Photo by Patrick McMahan
The first time I met him, he was two months old standing in a stall with his mom. He was bright and intuitive, an Andalusian/Appendix cross and soon, my 50th birthday present to me.
We did it all right. I worked with him lightly over the next months and we got to know each other. The breeder did a slow-motion weaning process that was less stressful. We took our time and prepared ahead. I was actually aware that over 60% of foals develop ulcers when they are weaned.
When the day actually came for the colt to travel to my barn, I hauled a peaceful gelding up to keep him company in the trailer. We arrived early in the day, did a quiet job of loading the colt and took an uneventful hour drive back to my home barn.
The colt made friends with a donkey first, but everyone liked him and there was no drama. We spent the first afternoon exploring, friends dropped by, and he got hay snacks through the day. Everything was perfect.
That night I called the breeder to let her know we had arrived safely and settled in. I praised the colt for being brave and managing the day so well. I told her I was surprised to see him be so food aggressive at dinner time and she said that was odd, he hadn’t been that way in the past. We both did a phone shrug and I thanked her again.
The next morning I set about training some table manners. I asked him to step back and he pinned his ears, and we worked from there. He was a very smart horse who learned quickly. In no time at all, he was much less intimidating around hay and I was feeling great about my training skills. That was just the first time I didn’t listen to this colt.
This is going to sound very obvious, but still, here goes:
Horses don’t speak English. They speak Horse. As the theoretically more advanced species, it’s up to us to learn their language. The primary way they have to communicate with us is through their behavior. If we judge every behavior as bad or a training issue, we aren’t listening as well as we could. My new colt told me in the clearest way that he could that food hurt his stomach, that he was in pain, but regrettably, I trained that symptom away.
And just as obvious, training away a symptom is not the same thing as healing it. It doesn’t address the actual problem so it will pop up again as another behavior and the miscommunication plants a seed of mutual confusion or maybe even distrust. Everyone tells me that their biggest goal is to have a better relationship with their horse. The best body position in the world will never take the place of a good ear.
Just to be clear, it is never okay with me for a horse to have bad ground manners and be dangerous, even if they are in pain. Part of the art of training is finding a balance of respect and honesty. If that’s working, a horse shouldn’t have to fight to be heard. If we listen to his small voice, or even just acknowledge it, he begins to trust us. And conversely, if we discipline a horse every time he tries to tell us something, he will shut down or go nuts. Just like we do in real life.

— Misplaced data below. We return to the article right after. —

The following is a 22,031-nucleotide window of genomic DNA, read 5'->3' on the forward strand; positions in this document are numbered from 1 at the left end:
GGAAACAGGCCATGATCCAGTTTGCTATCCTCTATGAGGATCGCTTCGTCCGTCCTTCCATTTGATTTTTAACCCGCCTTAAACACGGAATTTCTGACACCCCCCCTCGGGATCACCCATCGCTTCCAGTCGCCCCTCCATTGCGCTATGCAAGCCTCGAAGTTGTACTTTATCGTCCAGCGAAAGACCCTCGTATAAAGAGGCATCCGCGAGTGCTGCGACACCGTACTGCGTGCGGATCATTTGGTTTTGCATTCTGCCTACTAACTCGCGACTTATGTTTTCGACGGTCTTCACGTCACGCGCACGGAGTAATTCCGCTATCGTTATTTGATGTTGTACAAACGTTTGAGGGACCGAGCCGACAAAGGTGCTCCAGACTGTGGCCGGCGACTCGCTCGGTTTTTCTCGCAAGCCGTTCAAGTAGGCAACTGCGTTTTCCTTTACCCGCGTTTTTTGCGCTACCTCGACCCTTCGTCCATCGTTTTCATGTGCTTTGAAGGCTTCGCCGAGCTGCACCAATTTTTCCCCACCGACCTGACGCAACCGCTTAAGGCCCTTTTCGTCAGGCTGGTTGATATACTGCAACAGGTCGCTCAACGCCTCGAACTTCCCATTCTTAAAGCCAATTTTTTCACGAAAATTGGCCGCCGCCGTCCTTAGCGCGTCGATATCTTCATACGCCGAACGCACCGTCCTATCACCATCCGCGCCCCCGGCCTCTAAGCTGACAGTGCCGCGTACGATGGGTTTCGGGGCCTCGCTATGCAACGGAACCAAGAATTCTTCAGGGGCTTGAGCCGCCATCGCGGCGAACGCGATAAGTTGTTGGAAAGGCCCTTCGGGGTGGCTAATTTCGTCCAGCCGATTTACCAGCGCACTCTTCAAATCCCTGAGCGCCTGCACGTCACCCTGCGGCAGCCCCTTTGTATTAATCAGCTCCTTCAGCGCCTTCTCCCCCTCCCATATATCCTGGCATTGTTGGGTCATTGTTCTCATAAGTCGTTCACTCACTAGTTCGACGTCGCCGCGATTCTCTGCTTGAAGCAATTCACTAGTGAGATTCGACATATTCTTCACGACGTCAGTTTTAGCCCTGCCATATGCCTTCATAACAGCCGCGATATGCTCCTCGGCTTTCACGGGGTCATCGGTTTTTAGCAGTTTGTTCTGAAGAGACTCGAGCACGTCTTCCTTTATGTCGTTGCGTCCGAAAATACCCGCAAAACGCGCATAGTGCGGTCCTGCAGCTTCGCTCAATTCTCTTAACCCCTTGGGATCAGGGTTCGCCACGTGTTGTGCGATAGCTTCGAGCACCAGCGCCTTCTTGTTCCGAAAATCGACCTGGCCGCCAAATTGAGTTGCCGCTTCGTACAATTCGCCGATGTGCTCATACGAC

Think of being with horses as a game of Charades. Their team is up and instead of categories like movies or book titles, they act out a behavior for us to guess the meaning. It might be a limp or excessive spookiness, or head tossing. We check for physical causes, then emotional ones. If we are brutally self-honest, we check to see if our horse is mirroring our own fears or anxiety. It’s confusing and our perception might be challenged. That’s why training is an art, remember?
“The opposite of art is not ugliness, it’s indifference.” -Elie Wiesel
Once you have listened to the message, then by all means, train away. Positive training is a calming gift. It is a way for a horse to find peace, a way he can know where he belongs in a chaotic world.
Too many times, we identify our horses as having bad human habits: “He is just being lazy.” “He’s crazy, he’s seen that a million times.” “He’s a nervous Nelly, he just wants to run all the time.”
Our first imperative in working with horses is always their well-being. Horses live in the moment and their reality is physically sensed through their bodies. Good riders calm their own brain chatter and get present in the moment. We will get better results if we listen with an open mind and not just treat our horses like badly behaved boyfriends.
The gift that comes with bad behavior is a chance for positive leadership. It’s a chance to reward his vulnerability and honesty with compassion rather than punishment. Lots of us didn’t grow up in homes that ran by these rules, and the help we give our horses heals a bit of us as well.
Anna Blake, Infinity Farm.